With tight budgets and varying computational needs, researchers seem a good match for the scalable, utility-based cloud.
Today's cloud customers can purchase anything from email to supercomputing as a service through vendors like Amazon Web Services, Google and Steam Engine.
But researchers in Australian laboratories are still concerned about data ownership, transfer costs and vendor lock-in.
Guido Aben, e-Research director of Australian research network AARNet, says overseas data centres are an issue for researchers with bandwidth limitations or information to protect.
AARNet currently provides a beta "store and forward" service called CloudStor that uses a recently upgraded 6TB of local storage to transfer files between collaborating research teams.
CloudStor has been designed to overflow into Amazon's S3 Cloud Storage Service if it runs out of local disk space. But this will not be enabled until Amazon establishes a local data centre, Aben says.
"The geography of Australia simply dictates that if you have to ship data out of Australia out of Australia, the economy of cost completely changes," he says.
"Even if I save [money] to store data out of Australia, it costs me [money] to ship data. If cloud compute providers don't set up shop in Australia, it doesn't make sense for us."
Aben says universities are formulating their own strategies about if and how they will use the cloud.
"It's coming to a point where you have to ask yourself as a university, 'Do I have to own my compute power' as much as you ask yourself, 'Do I want a car, or do I want to take taxis all the time'," he says.
"Let's be honest: the marketing is really good, yet experts tell me that most people don't really know what it really is."
Tom Fifield, a high energy physics grid research programmer at the University of Melbourne, favours NIST's definitive characteristics (doc): on-demand self-service; broad network access; resource pooling; rapid elasticity; and a metering capability.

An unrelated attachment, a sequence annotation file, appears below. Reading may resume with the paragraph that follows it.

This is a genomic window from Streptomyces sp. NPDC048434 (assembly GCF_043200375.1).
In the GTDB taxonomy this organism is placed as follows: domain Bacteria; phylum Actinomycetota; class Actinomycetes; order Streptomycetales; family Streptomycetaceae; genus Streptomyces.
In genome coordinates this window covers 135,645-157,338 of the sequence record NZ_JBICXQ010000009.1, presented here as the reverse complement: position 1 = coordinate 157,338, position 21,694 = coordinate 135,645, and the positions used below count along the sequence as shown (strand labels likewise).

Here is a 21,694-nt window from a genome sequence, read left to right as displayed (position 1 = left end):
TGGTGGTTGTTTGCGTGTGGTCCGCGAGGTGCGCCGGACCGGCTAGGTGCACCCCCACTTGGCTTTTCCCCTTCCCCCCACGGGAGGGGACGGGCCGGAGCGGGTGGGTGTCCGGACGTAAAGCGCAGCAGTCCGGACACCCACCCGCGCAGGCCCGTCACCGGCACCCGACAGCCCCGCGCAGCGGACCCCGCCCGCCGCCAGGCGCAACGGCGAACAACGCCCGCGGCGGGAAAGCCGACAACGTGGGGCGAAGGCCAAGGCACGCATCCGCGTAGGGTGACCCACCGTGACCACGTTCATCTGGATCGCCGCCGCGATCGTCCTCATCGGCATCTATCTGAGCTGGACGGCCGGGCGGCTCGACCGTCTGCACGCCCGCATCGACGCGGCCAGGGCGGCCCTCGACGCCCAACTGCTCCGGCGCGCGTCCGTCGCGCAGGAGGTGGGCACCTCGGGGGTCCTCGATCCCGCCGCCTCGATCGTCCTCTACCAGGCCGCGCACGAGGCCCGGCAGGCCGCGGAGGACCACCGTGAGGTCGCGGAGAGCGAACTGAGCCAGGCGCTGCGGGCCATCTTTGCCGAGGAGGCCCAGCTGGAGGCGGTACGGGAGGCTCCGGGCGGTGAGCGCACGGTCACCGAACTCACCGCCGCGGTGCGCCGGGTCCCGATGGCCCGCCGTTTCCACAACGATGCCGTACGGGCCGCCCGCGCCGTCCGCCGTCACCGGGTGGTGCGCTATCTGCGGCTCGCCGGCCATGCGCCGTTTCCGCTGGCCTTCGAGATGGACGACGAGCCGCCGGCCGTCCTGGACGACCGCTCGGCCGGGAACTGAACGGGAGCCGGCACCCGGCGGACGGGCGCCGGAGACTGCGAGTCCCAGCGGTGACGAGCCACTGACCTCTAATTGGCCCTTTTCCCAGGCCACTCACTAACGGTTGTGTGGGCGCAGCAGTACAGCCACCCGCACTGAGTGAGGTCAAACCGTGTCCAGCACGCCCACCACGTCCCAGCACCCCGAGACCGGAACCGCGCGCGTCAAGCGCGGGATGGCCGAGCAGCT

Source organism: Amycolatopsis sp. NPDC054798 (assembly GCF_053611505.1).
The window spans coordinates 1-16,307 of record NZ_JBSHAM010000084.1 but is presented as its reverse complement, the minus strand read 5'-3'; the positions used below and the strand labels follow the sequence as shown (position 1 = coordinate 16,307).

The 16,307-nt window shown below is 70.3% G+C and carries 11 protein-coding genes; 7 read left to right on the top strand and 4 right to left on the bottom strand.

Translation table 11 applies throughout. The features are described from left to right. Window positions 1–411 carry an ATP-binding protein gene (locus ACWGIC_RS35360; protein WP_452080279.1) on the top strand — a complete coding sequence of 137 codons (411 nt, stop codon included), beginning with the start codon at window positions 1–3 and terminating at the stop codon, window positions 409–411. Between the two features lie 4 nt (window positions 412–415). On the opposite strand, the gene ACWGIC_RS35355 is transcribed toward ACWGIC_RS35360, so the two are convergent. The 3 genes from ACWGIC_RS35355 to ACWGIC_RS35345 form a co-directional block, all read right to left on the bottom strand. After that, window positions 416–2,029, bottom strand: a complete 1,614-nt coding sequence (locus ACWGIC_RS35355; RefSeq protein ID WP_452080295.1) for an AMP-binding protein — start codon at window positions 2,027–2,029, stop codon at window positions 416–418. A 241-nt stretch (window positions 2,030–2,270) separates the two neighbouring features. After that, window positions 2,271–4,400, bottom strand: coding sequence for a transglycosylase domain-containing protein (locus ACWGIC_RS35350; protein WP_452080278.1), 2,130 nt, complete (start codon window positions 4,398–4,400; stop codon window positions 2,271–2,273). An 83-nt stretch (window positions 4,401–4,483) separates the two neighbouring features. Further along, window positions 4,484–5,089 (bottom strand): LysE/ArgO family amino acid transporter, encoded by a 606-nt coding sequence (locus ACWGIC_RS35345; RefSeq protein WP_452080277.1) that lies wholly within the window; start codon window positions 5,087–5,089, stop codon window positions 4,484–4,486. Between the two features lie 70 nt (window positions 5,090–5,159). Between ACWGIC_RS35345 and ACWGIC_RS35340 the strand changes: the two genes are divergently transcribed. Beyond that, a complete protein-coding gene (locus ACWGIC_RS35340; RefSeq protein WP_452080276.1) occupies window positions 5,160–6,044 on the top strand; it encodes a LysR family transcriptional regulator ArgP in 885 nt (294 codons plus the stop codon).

Using grid workload management software called DIRAC, Fifield is using Amazon EC2 to process data from the Belle/Belle II experiment, which investigates why matter is more commonly observed in nature than antimatter.
DIRAC distributes jobs between local resources, Amazon EC2 and the Belle grid. Between January and August, it processed 21TB of data with 27.8 percent of computing power from Amazon, 38.2 percent from collaborators in Japan and 5.82 percent from Melbourne.
"Across physics, a lot of people are looking into it [infrastructure-as-a-service]," Fifield says. "Sometimes, you find that you just need more capacity ... we have several large peak computing demands."
But while processing is cheaper on Amazon's cloud, transferring data to EC2 - which is outside the 10Gbps AARNet and its partner networks - is not so. Data is routed to and from Melbourne via Japan, from where it is cheaper to transfer data from Amazon's cloud.
Another concern is vendor lock-in. Belle/Belle II researchers believe Amazon has the best pricing, community, and features for their project at the moment, but this may not always be the case.
Fifield says the researchers are "embracing the cloud model", preparing themselves for changes by storing all data on their own grid.
And with DIRAC set up, Fifield expects to need only a week to move to, or add, another cloud provider.
Commercial cloud services are less appealing to University of Sydney physiotherapy researcher Marlene Fransen, who uses AARNet's CloudStor to collaborate with researchers in Austria.
While CloudStor lets Fransen electronically transfer data that previously had to be shipped in minutes, she considers infrastructure-as-a-service "not applicable" to her work due to the sensitivity of patient information and use of a specific software program.
"I think some unis must now be starting to realise that the honeymoon period for cloud is over and it's time to draw your own strategy as to what you're going to do," AARNet's Aben says.
"There is the promise of enormous compute cycles, but there is a risk of getting locked into a particular compute paradigm by setting up your experiments to use their platform exclusively.
"We're really keen to keep an eye on it and see what happens," he says.
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